Gaps in understanding and lost potential are other issues connected to human rights.
Brysk said there are global gaps and unrealized potential for four reasons: one, a rapid rise in social inequality; two, rising security threats; three, intensifying global problems; four, the COVID-19 pandemic.
She said what is needed is an ethos of human rights in terms of a “legal doctrine and a set of governance that people could use, such as a toolbox.”
The questions on human rights continue, and Brysk has written several books exploring them. One such question Brysk has explored is: “Can we define human rights?”
“Human rights are questions, they’re not answers,” Brysk said. “What they are is a set of social questions that are asked by movements, by people, communities, states, international agencies, and those questions are the big governance question.”
Brysk said she’s had three main projects so far in her career.
The first was her book, The Politics of Human Rights in Argentina, about the country’s transition from a military dictatorship.
Second, she traveled to different Latin American villages asking “Who is a human?” in regard to people who had been categorized as “noncitizens” or “nonhumans,” and whose rights were not being acknowledged by authorities.
Brysk’s third and final project so far is her book, Human Rights and Private Wrongs, in which she asked questions of human rights, globalization, human trafficking and war crimes.
Issues of human rights have become interdependent on other issues, like the climate crisis, Brysk said.
“All of these things that were considered social problems that need to be negotiated internationally are now automatically rights problems,” Brysk said. “The footprint of how climate change is influencing social inequality, (and) is displacing refugees, is contributing to conflict that displaces people.”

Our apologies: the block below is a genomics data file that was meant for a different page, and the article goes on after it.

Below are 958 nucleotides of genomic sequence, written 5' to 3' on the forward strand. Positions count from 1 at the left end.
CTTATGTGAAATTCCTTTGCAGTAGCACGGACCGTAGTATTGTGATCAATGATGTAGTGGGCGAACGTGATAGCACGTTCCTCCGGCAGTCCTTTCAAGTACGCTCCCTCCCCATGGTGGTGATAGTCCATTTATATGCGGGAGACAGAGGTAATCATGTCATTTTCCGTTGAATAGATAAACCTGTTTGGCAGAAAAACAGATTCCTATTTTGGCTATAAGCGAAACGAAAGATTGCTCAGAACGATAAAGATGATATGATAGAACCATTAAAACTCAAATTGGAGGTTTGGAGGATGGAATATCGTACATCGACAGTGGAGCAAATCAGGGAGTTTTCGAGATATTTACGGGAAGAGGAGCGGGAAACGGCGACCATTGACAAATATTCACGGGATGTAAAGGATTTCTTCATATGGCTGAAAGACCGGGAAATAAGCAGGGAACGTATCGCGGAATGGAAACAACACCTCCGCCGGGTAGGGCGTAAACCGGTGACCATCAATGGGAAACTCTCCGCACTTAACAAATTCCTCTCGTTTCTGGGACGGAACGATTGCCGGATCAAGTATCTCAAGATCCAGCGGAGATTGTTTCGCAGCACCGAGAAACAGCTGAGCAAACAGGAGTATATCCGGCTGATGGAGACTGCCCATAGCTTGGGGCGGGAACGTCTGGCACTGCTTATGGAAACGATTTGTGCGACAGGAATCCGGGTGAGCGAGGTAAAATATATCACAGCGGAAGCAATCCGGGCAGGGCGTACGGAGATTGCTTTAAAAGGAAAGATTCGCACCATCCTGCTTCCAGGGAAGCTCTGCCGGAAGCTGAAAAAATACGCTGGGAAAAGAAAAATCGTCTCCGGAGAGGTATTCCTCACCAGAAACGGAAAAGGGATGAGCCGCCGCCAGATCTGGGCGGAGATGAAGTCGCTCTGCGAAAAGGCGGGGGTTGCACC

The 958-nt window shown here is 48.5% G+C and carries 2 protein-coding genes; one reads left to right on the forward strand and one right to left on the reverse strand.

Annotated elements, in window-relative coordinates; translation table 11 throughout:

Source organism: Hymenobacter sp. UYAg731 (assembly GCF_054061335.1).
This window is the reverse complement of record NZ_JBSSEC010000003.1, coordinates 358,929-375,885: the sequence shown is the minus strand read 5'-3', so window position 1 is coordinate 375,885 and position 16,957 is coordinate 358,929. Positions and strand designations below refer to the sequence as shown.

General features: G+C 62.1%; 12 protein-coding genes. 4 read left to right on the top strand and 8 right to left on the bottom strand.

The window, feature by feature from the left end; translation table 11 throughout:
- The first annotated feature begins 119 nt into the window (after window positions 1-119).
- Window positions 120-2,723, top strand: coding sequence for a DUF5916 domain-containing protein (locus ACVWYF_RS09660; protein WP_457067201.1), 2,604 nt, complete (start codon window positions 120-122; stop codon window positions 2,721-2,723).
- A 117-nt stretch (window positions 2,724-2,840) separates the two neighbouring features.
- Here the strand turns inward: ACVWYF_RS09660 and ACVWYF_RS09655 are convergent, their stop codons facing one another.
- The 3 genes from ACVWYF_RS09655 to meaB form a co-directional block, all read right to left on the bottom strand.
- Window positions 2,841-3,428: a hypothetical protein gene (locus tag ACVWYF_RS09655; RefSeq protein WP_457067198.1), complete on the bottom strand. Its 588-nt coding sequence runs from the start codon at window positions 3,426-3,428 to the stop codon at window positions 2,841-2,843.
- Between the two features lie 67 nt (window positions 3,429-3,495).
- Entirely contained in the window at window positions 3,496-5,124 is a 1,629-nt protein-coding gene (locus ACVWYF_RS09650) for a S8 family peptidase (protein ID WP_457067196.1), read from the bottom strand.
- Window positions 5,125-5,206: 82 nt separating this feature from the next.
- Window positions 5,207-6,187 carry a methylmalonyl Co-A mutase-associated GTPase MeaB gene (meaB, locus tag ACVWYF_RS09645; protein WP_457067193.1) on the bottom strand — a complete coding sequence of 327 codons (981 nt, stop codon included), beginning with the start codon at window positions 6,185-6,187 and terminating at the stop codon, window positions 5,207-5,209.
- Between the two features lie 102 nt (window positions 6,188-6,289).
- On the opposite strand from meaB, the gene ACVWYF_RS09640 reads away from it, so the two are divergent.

There’s good news and bad news, Brysk said. The good news: “We have national constitutions and charters that incorporate human rights,” Brysk said. “As Americans, we can be aware that there are better options out there for incorporating international law into our domestic law.”
The bad news: Democracy is declining in Turkey, Brazil, the Philippines and the United States.
“We do have these new kinds of challenges, we do have contributing responsibilities and contracting inclusion,” Brysk said. “… But we have a number of countries that have dropped out, or challenged, or refused to acknowledge the authority of the international criminal court.”
As she noted earlier, human rights are questions and not answers, but Brysk did leave the audience a note to sum up the future of human rights. She quoted Italian philosopher Antonio Gramsci and his idea of pessimism of the mind, but optimism of the will.
“So we really need to be clear and global in our analysis,” Brysk said. “We need to really think through where the problems are, how the problems are changing (and) where are we falling short? We need to be honest.”
Brysk said this analysis will help human rights move forward, but the real work will not be any document or legal court.
“It is movement. It is action. It is socialization,” Brysk said. “We can use strategic analysis that we apply in other areas of our lives to contest the gaps and the regressions. The breaking agenda is to translate the global to the local. To persist. To reconstruct nationalism. To focus on memorandum initial and to act locally.”
She drew on Eleanor Roosevelt at the end of her lecture — who was the chair of the United Nations Commission on Human Rights.
“Without concerted citizen action to uphold them close to home,” Roosevelt said, “we shall look in vain for progress in the larger world.”